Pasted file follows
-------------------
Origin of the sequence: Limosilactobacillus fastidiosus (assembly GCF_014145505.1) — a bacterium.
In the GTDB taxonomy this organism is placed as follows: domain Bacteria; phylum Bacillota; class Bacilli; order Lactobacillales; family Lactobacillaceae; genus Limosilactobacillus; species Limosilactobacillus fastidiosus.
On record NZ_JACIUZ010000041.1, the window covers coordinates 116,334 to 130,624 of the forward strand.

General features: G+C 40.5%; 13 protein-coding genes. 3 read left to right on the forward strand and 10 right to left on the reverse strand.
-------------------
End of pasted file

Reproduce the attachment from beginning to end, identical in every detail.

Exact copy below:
Origin of the sequence: Limosilactobacillus fastidiosus (assembly GCF_014145505.1) — a bacterium.
In the GTDB taxonomy this organism is placed as follows: domain Bacteria; phylum Bacillota; class Bacilli; order Lactobacillales; family Lactobacillaceae; genus Limosilactobacillus; species Limosilactobacillus fastidiosus.
On record NZ_JACIUZ010000041.1, the window covers coordinates 116,334 to 130,624 of the forward strand.

General features: G+C 40.5%; 13 protein-coding genes. 3 read left to right on the forward strand and 10 right to left on the reverse strand.